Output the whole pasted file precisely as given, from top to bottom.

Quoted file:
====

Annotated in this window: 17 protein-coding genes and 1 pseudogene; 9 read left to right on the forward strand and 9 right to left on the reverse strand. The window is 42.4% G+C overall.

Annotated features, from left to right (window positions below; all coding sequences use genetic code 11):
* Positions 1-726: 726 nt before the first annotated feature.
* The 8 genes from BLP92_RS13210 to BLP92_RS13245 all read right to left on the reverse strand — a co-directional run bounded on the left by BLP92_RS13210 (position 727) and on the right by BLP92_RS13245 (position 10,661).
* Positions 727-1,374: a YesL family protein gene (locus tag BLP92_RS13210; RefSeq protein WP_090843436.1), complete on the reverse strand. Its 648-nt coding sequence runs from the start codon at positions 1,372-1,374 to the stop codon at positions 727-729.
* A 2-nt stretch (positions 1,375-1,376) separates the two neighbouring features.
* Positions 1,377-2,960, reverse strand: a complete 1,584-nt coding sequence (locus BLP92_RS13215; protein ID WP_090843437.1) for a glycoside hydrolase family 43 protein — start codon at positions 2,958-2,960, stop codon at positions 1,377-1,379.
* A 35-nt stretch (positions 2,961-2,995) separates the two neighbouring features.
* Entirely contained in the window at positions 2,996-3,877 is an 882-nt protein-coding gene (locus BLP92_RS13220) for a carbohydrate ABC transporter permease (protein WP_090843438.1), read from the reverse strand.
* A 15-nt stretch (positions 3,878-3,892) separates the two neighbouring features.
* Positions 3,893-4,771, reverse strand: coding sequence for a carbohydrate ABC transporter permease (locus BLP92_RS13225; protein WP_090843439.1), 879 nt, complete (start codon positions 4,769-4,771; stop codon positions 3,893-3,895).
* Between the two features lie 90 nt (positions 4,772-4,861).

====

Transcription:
Annotated in this window: 17 protein-coding genes and 1 pseudogene; 9 read left to right on the forward strand and 9 right to left on the reverse strand. The window is 42.4% G+C overall.

Annotated features, from left to right (window positions below; all coding sequences use genetic code 11):
* Positions 1-726: 726 nt before the first annotated feature.
* The 8 genes from BLP92_RS13210 to BLP92_RS13245 all read right to left on the reverse strand — a co-directional run bounded on the left by BLP92_RS13210 (position 727) and on the right by BLP92_RS13245 (position 10,661).
* Positions 727-1,374: a YesL family protein gene (locus tag BLP92_RS13210; RefSeq protein WP_090843436.1), complete on the reverse strand. Its 648-nt coding sequence runs from the start codon at positions 1,372-1,374 to the stop codon at positions 727-729.
* A 2-nt stretch (positions 1,375-1,376) separates the two neighbouring features.
* Positions 1,377-2,960, reverse strand: a complete 1,584-nt coding sequence (locus BLP92_RS13215; protein ID WP_090843437.1) for a glycoside hydrolase family 43 protein — start codon at positions 2,958-2,960, stop codon at positions 1,377-1,379.
* A 35-nt stretch (positions 2,961-2,995) separates the two neighbouring features.
* Entirely contained in the window at positions 2,996-3,877 is an 882-nt protein-coding gene (locus BLP92_RS13220) for a carbohydrate ABC transporter permease (protein WP_090843438.1), read from the reverse strand.
* A 15-nt stretch (positions 3,878-3,892) separates the two neighbouring features.
* Positions 3,893-4,771, reverse strand: coding sequence for a carbohydrate ABC transporter permease (locus BLP92_RS13225; protein WP_090843439.1), 879 nt, complete (start codon positions 4,769-4,771; stop codon positions 3,893-3,895).
* Between the two features lie 90 nt (positions 4,772-4,861).